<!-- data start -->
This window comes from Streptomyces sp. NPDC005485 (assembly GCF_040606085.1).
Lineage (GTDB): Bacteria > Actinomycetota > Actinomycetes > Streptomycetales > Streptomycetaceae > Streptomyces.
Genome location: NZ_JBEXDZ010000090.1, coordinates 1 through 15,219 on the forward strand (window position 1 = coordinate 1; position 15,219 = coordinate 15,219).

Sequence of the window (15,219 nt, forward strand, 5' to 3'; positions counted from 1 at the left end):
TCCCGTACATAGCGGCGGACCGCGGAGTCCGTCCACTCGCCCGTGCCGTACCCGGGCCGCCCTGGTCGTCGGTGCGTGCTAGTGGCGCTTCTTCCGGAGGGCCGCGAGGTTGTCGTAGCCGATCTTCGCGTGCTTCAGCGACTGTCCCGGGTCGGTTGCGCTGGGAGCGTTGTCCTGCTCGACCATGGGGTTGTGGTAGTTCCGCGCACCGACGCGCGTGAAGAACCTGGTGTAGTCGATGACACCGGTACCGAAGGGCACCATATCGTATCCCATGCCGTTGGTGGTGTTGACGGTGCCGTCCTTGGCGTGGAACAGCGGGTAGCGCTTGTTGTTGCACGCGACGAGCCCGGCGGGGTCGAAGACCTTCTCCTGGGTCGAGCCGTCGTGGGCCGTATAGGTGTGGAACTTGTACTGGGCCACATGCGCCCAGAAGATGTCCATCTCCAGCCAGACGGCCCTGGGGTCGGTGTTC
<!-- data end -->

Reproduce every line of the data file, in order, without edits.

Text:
This window comes from Streptomyces sp. NPDC005485 (assembly GCF_040606085.1).
Lineage (GTDB): Bacteria > Actinomycetota > Actinomycetes > Streptomycetales > Streptomycetaceae > Streptomyces.
Genome location: NZ_JBEXDZ010000090.1, coordinates 1 through 15,219 on the forward strand (window position 1 = coordinate 1; position 15,219 = coordinate 15,219).

Sequence of the window (15,219 nt, forward strand, 5' to 3'; positions counted from 1 at the left end):
TCCCGTACATAGCGGCGGACCGCGGAGTCCGTCCACTCGCCCGTGCCGTACCCGGGCCGCCCTGGTCGTCGGTGCGTGCTAGTGGCGCTTCTTCCGGAGGGCCGCGAGGTTGTCGTAGCCGATCTTCGCGTGCTTCAGCGACTGTCCCGGGTCGGTTGCGCTGGGAGCGTTGTCCTGCTCGACCATGGGGTTGTGGTAGTTCCGCGCACCGACGCGCGTGAAGAACCTGGTGTAGTCGATGACACCGGTACCGAAGGGCACCATATCGTATCCCATGCCGTTGGTGGTGTTGACGGTGCCGTCCTTGGCGTGGAACAGCGGGTAGCGCTTGTTGTTGCACGCGACGAGCCCGGCGGGGTCGAAGACCTTCTCCTGGGTCGAGCCGTCGTGGGCCGTATAGGTGTGGAACTTGTACTGGGCCACATGCGCCCAGAAGATGTCCATCTCCAGCCAGACGGCCCTGGGGTCGGTGTTC